A Gift Not Given Can Keep on Giving


Growing up we didn’t have many toys and having less stuff created a tension that fueled my restless young brain. I wanted to be entertained and had very clear ideas about how that should happen, yet key items were missing: a go-cart, a rocket, and a robot…. All such simple pleasures. If life would just grant me these simple desires, I’d be happy. So what’s a lower class, middle-America child to do? Ask Santa, of course. And if Santa didn’t deliver, pray and pray hard. Well, my lack of a go-cart, rocket or robot to this day speaks volumes against the popular movie The Secret. The lack of the appearance of a woman made up of 98% of breasts during my teenage years speaks even more.

The primary desire I had as a child, like all other children, was to be rescued from my restless mind. My brain wanted input as fast and as sparkly as possible. Today, unlike in the early 80s, it’s much easier to satiate that desire. For example, iTunes flavored, short-attention-span crack is just $2.99 and a download away. Who says the money in Daddy’s wallet can’t buy happiness?

When I was young, I thought a robot was the answer to all my prayers. I’m not sure why or what a robot was going to do for me but I was certain; a robot was what I needed to be happy. Unexpectedly, when I asked my mother for a robot, she said no. And back in the late 70s/early 80s, even if I could somehow find $2.99, it was difficult to download a robot. So I got to live with the discomfort: I want robot. Mom says no. Damnit.

Since my “needs” weren’t being fulfilled, I fixated: What made a robot a robot? How did a robot move? How did a robot think? How did a robot talk? How did a robot see? From these questions, I began to learn. Apparently, there’s some way to use sound as a way to see. And computer chips use some sort of language to teach a robot to think. Eventually, I learned that the simple action of moving a robot arm used math, something called calculus, to figure out how to make a robot arm stop where the robot brain wants it to stop. Wow, science and math!

Eventually, I decided I was going to have to build my own. I started learning about gears and motors and batteries. Apparently AC motors are different than DC motors and there’s this thing called torque that’s related to acceleration that’s related to robots tipping over. Batteries, as I learned, come in different configurations and some charge faster but don’t last as long while others charge slower and are heavier. So many details! Geez, I wish someone would have just bought me a damn robot!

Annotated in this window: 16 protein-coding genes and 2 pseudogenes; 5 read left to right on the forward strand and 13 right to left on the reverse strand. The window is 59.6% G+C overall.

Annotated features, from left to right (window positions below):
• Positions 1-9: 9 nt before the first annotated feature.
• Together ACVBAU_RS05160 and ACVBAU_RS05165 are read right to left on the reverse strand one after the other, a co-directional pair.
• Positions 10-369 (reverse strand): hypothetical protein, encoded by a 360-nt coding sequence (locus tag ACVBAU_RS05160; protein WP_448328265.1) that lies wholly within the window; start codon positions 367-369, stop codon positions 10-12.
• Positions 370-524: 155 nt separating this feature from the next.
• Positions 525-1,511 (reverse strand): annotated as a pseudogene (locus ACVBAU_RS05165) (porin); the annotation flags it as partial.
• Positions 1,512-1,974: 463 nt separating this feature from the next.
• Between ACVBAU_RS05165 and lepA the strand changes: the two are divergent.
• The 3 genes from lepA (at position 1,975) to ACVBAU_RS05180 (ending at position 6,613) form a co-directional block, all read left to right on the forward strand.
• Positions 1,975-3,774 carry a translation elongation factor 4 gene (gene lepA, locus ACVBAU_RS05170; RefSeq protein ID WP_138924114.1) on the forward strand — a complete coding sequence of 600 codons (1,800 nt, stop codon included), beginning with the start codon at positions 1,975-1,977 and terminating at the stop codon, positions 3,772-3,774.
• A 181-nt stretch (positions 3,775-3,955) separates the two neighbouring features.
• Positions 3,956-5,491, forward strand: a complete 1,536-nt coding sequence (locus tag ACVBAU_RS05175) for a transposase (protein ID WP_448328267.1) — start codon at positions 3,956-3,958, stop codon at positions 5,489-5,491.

I wanted a robot and no one would buy me one. That constraint and my passion drove me to uncover so much more than I ever would have had a robot been handed to me. Instead of having a slightly used robot collecting dust in the corner of my room, I had a head filled with dizzying details about how robots work.

In my job every single day I apply the curiosity and problem solving that started with that basic desire to build my own robot. Just today I worked with infrared range finding which is another method robots use to see, and signal analysis which is a way robots understand their environment. Nearly every single day in my job in product development, I wonder how things might work, then set out to see if my team and I can make it work. While I’m not actually building a robot, every single day I live the dream of bringing amazing device to life! Man, I love my job!

Today I see kids ask questions and get easy answers when I believe it’s better that they sit unsatisfied. The mystery creates tension in their naturally curious minds and those young minds have copious amounts of processing power that can be applied to finding answers, some of which we, as learned adults, would have never considered. When we hand a child a quick answer, we are destroying an opportunity for them to discover something amazing that might change their life or possibly benefit the world.

I often wonder how much I’d know about motors and electricity today if my mom had simply bought me a robot back when I was ten like I asked. I’m glad she didn’t. Hopefully one day I’ll repay my great fortune by using that knowledge to change the world for the better. Until then, I’m not buying anyone any robots. Except my mom. She deserves one.

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If you are left wondering what to offer your kids when they are burning with the wants, allow me to make a few suggestions:
Legos
An Erector set
An Arduino kit (and if you really want to make a future tinker’s heart pitter patter, add this)
An all in one electronics kit
A chemistry set
Some basic lenses
A microscope
A battery and a motor
A book on building paper airplanes
A magnifying lens
A computer anyone can build

Disclosure: Some of the suggested gift links above use my Amazon affiliate ID.  Mostly that so I can track to see if what I’ve shared has helped change any kids’ lives by helping them get gifts that make them think.